Californian company ecoATM has rolled out the machine that is sophisticated enough to see if a screen is cracked, evaluate unwanted goods for resale and recycling - hoping to inspire people to go green.
Old gadgets still have a value as either an affordable alternative, spare parts, or even melted down for the residual value of the metals inside. ecoATM has developed the device with support from the US National Science Foundation (NSF).
The ecoATM finds second homes for three-fourths of the phones it collects, sending the remaining ones to environmentally responsible recycling channels to reclaim any rare earth elements and keep toxic components from landfills. More than 300 kiosks are hoped to be rolled out across the US by the year-end, the Daily Mail reported.
Company co-founder Mark Bowles said: "The basic technologies of machine vision, artificial intelligence, and robotics that we use have existed for many years, but none have been applied to the particular problem of consumer recycling."
"But we've done much more than just apply existing technology to an old problem - we developed significant innovations for each of those basic elements to make the system commercially viable," Bowles said.
Using artificial intelligence (AI) ecoATM kiosks can differentiate varied consumer electronics products and determine a market value. If the value is acceptable, users have the option of receiving cash or store credit for their trade - or donating all or part of the compensation to one of several charities.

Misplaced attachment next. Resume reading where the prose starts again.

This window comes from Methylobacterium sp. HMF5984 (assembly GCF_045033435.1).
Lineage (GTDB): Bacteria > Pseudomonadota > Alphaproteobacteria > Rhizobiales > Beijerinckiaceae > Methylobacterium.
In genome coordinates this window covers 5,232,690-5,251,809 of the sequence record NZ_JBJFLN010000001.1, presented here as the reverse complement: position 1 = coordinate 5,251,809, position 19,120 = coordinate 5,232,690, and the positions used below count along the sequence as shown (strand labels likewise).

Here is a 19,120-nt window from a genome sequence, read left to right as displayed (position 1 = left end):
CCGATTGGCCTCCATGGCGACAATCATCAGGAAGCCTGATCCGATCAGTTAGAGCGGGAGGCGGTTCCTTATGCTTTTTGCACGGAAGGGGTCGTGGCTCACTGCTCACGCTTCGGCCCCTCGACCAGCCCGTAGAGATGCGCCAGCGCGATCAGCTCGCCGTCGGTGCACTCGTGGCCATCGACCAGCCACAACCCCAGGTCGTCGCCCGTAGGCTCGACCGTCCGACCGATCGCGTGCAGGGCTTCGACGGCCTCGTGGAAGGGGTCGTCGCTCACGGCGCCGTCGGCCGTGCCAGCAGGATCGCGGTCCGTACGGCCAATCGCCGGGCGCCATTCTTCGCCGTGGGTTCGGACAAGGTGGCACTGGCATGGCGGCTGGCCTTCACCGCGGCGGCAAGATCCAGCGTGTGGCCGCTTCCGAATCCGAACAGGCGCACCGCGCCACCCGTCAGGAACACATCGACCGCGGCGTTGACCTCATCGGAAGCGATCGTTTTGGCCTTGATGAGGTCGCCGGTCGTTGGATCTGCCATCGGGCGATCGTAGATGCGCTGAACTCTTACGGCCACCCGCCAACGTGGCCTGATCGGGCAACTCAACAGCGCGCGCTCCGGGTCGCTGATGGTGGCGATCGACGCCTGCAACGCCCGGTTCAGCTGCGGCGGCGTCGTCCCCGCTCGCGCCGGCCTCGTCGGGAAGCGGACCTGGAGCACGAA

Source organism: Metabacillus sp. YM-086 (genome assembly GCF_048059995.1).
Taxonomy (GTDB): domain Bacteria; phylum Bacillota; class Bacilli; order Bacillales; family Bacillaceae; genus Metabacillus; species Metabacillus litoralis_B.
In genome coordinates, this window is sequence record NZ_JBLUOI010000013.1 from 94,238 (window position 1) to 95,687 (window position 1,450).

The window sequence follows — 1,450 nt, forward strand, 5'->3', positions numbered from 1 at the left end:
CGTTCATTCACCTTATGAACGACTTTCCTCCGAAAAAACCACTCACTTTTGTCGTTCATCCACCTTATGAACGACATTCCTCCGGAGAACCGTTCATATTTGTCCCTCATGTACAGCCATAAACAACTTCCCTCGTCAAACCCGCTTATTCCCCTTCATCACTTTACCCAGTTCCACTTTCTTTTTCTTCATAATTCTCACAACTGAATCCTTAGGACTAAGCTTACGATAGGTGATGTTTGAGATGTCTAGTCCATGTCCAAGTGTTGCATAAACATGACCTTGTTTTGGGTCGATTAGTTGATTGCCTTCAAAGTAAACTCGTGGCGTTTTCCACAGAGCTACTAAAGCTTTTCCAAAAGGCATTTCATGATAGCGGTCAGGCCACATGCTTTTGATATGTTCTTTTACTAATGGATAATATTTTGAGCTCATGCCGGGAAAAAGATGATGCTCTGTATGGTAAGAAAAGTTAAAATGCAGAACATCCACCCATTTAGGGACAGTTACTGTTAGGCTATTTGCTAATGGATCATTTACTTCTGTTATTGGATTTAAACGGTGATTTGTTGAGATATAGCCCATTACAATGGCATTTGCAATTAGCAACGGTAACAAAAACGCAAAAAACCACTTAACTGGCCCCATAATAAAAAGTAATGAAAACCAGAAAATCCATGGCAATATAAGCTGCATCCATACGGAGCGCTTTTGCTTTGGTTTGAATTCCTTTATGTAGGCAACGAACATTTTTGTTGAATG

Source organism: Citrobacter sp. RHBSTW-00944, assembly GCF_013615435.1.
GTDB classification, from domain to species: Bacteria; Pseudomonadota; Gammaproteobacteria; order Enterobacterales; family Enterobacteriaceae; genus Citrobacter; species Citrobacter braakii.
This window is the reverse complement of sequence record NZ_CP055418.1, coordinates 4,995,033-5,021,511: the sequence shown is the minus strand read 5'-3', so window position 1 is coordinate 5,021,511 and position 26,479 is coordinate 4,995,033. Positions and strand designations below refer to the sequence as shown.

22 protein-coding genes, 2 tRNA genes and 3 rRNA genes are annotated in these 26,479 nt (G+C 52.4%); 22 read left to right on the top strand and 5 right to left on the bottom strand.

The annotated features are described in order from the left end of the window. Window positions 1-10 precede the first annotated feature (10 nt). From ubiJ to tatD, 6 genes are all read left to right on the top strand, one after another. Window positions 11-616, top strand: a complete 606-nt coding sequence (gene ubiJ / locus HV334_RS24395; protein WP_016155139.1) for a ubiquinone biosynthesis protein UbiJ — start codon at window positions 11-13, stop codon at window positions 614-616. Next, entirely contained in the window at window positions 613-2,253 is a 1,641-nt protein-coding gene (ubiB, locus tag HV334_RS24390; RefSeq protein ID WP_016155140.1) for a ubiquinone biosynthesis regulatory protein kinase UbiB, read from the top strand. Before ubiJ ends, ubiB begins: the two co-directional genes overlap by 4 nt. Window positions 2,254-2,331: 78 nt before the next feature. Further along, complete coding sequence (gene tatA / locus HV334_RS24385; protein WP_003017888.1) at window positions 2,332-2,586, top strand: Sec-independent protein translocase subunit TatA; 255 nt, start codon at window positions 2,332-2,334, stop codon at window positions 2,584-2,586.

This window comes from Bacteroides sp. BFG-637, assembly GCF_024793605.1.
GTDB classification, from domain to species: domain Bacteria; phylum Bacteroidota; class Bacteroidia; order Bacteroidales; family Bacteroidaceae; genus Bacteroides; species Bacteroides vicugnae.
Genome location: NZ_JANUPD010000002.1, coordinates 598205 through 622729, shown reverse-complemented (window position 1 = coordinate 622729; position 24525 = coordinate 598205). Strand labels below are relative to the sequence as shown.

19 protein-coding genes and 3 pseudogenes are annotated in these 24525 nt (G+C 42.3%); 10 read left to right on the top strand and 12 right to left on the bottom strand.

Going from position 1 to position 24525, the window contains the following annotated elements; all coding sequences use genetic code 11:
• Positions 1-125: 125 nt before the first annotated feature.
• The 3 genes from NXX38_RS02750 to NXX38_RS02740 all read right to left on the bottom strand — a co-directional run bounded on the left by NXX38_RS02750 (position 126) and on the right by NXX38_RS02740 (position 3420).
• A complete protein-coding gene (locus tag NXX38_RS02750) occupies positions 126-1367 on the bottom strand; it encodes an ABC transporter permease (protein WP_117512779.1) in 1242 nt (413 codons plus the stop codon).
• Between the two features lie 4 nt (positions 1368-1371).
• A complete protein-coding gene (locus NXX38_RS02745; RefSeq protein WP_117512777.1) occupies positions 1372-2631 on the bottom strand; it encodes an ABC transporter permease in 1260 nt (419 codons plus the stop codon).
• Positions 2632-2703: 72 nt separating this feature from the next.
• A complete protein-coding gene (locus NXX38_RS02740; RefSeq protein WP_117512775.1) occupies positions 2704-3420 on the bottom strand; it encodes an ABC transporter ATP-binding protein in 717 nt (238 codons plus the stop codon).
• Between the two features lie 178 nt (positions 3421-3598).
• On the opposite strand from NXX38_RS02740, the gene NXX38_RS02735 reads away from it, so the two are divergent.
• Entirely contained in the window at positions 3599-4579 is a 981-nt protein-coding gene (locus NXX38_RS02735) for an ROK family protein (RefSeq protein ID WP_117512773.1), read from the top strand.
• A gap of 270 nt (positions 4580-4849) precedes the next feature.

The system began as a wooden-box prototype that required the presence of an ecoATM representative to ensure that users were being honest with their trades.
The team therefore developed AI that delivered 97.5 percent accuracy for device recognition, removing human oversight and making the system viable. They are currently trying to eliminate the accuracy gap.
"We are now able to tell the difference between cracked glass on a phone, which is an inexpensive fix, versus a broken display or bleeding pixels, which is generally fatal for the device," Bowles added.
The company's databases are now trained with images of more than 4,000 devices, and when an identification mistake occurs, the system learns from that mistake.
When a phone is presented, the AI system conducts a visual inspection, identifies the device model and provides one of 23 possible connector cables to link it to the network.
A value is then determined based on the company's real-time, worldwide, pre-auction system in which a broad network of buyers have already bid on the old technology, so the kiosk can immediately provide compensation.